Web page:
The manifestation of the past in the future setting of Rivers Solomon’s An Unkindness of Ghosts is more overly harrowing, and—due to the nature of that setting—decidedly claustrophobic. A number of writers have made use of the concept of a generation ship in which aspects of the past manifest themselves in the societal order: Gene Wolfe’s The Book of the Long Sun comes to mind. For the travelers into interstellar space in An Unkindness of Ghosts, the past recurs through social stratification, inequality based on race, and a horrifying religious fundamentalism. It’s set on a ship, the HSS Matilda, that has been traveling through space for centuries. While a white elite enjoy the fruits of a technologically advanced society, a black working class have their rights removed, and are treated as subhuman by those tasked with enforcing the social order.
Aster, the novel’s protagonist, has found a tenuous place for herself due to her knowledge of medicine and the technological legacy of her mother, a troubled woman who vanished years earlier. Her bond with Theo, the ship’s Surgeon General and a fellow iconoclast, allows her certain moments of genuine human connection—though their differences in status also create numerous moments of tension, as their encounters are carefully monitored by those in power.
What Solomon does brilliantly in this novel is in the creation of a society in which dichotomies loom over certain aspects of the narrative, and are eschewed by others. The social and racial divides, for instance, supply the novel with an abundant amount of conflict, and the confined nature of the vessel on which the novel is set increases things even more so—it’s not like there’s anywhere for those appalled by this system to go. At the same time, there’s also a running thread about gender on the ship: one of the decks uses the female pronoun as a default, while other characters’ genders exist outside of a binary classification. This adds another layer to the society that Solomon has created here, and a sharp contrast to the controlling fundamentalism of the ruling class on board the Matilda.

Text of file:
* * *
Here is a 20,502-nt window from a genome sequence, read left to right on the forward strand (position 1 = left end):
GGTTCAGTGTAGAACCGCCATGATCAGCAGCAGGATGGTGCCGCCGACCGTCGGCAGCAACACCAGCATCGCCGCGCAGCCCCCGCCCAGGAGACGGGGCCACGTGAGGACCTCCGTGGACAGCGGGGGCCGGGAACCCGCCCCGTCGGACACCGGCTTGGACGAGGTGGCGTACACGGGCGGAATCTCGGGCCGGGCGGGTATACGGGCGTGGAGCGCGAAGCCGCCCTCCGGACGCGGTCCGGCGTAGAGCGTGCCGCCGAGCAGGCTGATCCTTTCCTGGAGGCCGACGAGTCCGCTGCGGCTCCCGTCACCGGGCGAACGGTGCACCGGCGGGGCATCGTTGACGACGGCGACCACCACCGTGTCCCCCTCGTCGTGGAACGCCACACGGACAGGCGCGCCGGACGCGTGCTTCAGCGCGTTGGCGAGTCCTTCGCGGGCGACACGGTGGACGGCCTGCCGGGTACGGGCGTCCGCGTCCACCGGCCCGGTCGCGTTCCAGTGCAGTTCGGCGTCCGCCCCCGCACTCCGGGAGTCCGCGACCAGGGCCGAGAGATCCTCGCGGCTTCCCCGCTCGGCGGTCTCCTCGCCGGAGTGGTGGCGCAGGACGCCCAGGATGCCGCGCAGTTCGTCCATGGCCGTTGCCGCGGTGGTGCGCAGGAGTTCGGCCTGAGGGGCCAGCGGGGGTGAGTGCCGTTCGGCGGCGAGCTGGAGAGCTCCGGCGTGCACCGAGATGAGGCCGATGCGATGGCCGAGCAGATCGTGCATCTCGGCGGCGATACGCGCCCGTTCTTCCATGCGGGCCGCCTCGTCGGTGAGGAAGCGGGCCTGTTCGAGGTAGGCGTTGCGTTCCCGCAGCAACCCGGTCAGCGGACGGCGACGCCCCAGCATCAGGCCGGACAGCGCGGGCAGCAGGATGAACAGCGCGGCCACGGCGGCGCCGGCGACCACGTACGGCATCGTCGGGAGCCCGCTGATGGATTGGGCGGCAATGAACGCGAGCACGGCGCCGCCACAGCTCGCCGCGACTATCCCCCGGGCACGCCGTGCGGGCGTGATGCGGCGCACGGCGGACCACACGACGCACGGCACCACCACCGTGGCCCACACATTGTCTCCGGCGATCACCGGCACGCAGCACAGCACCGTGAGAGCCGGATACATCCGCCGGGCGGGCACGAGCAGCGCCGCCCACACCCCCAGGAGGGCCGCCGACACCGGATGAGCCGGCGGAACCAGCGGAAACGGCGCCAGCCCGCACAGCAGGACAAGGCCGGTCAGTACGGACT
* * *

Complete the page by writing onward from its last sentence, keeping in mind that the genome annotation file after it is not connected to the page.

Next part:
Hearkening back to the past in visions of the future can hold a number of narrative purposes. It can serve as a cautionary tale, that the future can just as easily be a nightmarish return to aspects of society we’d hoped to bypass. It can exist to comment upon certain trends in contemporary society (Margaret Atwood’s The Handmaid’s Tale can arguably fall into this category) by accentuating them and accelerating their spread. And it can exist as a jarring technique illustrating the unpredictability of anticipating what’s ahead of us, societally speaking. The past offers us countless nightmares and cautionary tales; so too, I’m afraid, can the array of possible futures lurking up ahead.
Top image: Cloud Atlas (2012)